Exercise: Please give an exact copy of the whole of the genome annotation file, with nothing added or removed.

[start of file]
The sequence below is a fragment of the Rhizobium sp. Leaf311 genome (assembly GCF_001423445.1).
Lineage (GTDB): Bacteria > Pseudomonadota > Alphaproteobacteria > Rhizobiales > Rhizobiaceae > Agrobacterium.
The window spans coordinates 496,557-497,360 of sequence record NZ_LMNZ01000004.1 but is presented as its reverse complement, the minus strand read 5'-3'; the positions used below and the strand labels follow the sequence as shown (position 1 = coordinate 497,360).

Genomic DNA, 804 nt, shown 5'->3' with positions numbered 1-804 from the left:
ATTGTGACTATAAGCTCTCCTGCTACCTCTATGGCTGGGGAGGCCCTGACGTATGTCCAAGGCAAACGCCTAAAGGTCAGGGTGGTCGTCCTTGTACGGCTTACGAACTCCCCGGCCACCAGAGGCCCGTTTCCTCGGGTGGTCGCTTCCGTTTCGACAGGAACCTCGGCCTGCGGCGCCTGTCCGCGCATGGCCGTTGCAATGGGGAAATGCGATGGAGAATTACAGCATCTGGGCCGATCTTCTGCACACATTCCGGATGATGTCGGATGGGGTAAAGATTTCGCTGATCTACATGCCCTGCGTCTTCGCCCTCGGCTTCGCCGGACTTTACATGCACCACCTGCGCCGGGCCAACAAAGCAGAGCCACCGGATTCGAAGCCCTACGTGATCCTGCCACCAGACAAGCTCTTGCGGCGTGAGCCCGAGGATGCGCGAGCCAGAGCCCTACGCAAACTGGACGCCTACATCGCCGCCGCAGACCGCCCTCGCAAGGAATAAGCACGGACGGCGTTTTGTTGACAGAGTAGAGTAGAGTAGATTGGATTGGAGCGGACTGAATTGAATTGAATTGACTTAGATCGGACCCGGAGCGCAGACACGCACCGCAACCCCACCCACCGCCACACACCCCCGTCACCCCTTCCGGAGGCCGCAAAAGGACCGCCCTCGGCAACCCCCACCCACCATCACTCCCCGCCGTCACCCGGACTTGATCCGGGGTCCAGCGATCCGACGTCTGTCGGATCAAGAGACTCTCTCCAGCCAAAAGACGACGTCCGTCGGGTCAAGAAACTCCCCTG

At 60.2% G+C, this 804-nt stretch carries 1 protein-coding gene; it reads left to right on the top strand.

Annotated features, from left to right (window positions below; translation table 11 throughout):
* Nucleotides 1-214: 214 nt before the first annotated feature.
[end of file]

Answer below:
The sequence below is a fragment of the Rhizobium sp. Leaf311 genome (assembly GCF_001423445.1).
Lineage (GTDB): Bacteria > Pseudomonadota > Alphaproteobacteria > Rhizobiales > Rhizobiaceae > Agrobacterium.
The window spans coordinates 496,557-497,360 of sequence record NZ_LMNZ01000004.1 but is presented as its reverse complement, the minus strand read 5'-3'; the positions used below and the strand labels follow the sequence as shown (position 1 = coordinate 497,360).

Genomic DNA, 804 nt, shown 5'->3' with positions numbered 1-804 from the left:
ATTGTGACTATAAGCTCTCCTGCTACCTCTATGGCTGGGGAGGCCCTGACGTATGTCCAAGGCAAACGCCTAAAGGTCAGGGTGGTCGTCCTTGTACGGCTTACGAACTCCCCGGCCACCAGAGGCCCGTTTCCTCGGGTGGTCGCTTCCGTTTCGACAGGAACCTCGGCCTGCGGCGCCTGTCCGCGCATGGCCGTTGCAATGGGGAAATGCGATGGAGAATTACAGCATCTGGGCCGATCTTCTGCACACATTCCGGATGATGTCGGATGGGGTAAAGATTTCGCTGATCTACATGCCCTGCGTCTTCGCCCTCGGCTTCGCCGGACTTTACATGCACCACCTGCGCCGGGCCAACAAAGCAGAGCCACCGGATTCGAAGCCCTACGTGATCCTGCCACCAGACAAGCTCTTGCGGCGTGAGCCCGAGGATGCGCGAGCCAGAGCCCTACGCAAACTGGACGCCTACATCGCCGCCGCAGACCGCCCTCGCAAGGAATAAGCACGGACGGCGTTTTGTTGACAGAGTAGAGTAGAGTAGATTGGATTGGAGCGGACTGAATTGAATTGAATTGACTTAGATCGGACCCGGAGCGCAGACACGCACCGCAACCCCACCCACCGCCACACACCCCCGTCACCCCTTCCGGAGGCCGCAAAAGGACCGCCCTCGGCAACCCCCACCCACCATCACTCCCCGCCGTCACCCGGACTTGATCCGGGGTCCAGCGATCCGACGTCTGTCGGATCAAGAGACTCTCTCCAGCCAAAAGACGACGTCCGTCGGGTCAAGAAACTCCCCTG

At 60.2% G+C, this 804-nt stretch carries 1 protein-coding gene; it reads left to right on the top strand.

Annotated features, from left to right (window positions below; translation table 11 throughout):
* Nucleotides 1-214: 214 nt before the first annotated feature.